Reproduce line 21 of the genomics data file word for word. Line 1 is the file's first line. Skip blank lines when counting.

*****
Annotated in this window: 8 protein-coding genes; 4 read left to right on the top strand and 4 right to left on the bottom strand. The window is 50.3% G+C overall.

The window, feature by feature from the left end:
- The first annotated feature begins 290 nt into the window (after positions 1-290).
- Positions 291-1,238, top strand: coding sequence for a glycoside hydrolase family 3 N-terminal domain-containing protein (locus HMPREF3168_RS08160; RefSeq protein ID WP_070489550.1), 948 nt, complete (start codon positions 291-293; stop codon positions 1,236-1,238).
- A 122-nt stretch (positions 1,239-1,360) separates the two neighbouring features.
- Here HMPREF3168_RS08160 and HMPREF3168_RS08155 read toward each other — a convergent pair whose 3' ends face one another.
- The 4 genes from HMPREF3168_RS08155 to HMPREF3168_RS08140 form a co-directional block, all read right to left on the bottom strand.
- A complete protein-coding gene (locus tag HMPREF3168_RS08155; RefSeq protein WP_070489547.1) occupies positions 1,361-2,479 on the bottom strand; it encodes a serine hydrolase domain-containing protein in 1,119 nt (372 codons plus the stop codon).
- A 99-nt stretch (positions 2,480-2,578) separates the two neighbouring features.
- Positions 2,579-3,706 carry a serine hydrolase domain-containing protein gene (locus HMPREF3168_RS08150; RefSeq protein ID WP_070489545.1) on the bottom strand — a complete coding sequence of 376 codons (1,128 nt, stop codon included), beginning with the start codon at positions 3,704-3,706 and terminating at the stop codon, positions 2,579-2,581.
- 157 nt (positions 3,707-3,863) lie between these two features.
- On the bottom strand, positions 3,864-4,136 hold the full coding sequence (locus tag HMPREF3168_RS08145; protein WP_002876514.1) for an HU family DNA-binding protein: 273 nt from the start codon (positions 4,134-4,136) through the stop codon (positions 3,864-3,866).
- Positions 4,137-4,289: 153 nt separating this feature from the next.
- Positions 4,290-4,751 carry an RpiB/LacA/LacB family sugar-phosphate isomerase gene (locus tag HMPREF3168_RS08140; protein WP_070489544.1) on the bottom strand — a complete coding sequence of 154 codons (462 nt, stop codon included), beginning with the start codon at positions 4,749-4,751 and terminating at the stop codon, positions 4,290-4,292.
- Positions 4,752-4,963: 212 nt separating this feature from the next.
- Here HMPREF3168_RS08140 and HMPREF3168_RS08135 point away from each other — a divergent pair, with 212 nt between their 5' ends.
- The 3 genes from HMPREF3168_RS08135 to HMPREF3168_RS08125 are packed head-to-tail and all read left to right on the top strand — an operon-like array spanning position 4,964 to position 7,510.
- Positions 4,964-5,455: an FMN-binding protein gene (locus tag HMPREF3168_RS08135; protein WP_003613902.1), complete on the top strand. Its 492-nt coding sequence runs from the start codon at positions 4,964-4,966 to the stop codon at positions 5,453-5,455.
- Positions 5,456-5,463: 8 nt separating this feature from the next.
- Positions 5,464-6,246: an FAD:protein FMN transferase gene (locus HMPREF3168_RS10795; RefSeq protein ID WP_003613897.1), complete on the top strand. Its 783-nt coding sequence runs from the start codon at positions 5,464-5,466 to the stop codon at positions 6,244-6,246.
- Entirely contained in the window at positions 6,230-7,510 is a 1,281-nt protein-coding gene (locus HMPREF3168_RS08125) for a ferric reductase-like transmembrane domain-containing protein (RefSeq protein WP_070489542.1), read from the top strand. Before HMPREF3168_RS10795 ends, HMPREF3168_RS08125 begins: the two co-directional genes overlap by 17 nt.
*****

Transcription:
- Entirely contained in the window at positions 6,230-7,510 is a 1,281-nt protein-coding gene (locus HMPREF3168_RS08125) for a ferric reductase-like transmembrane domain-containing protein (RefSeq protein WP_070489542.1), read from the top strand. Before HMPREF3168_RS10795 ends, HMPREF3168_RS08125 begins: the two co-directional genes overlap by 17 nt.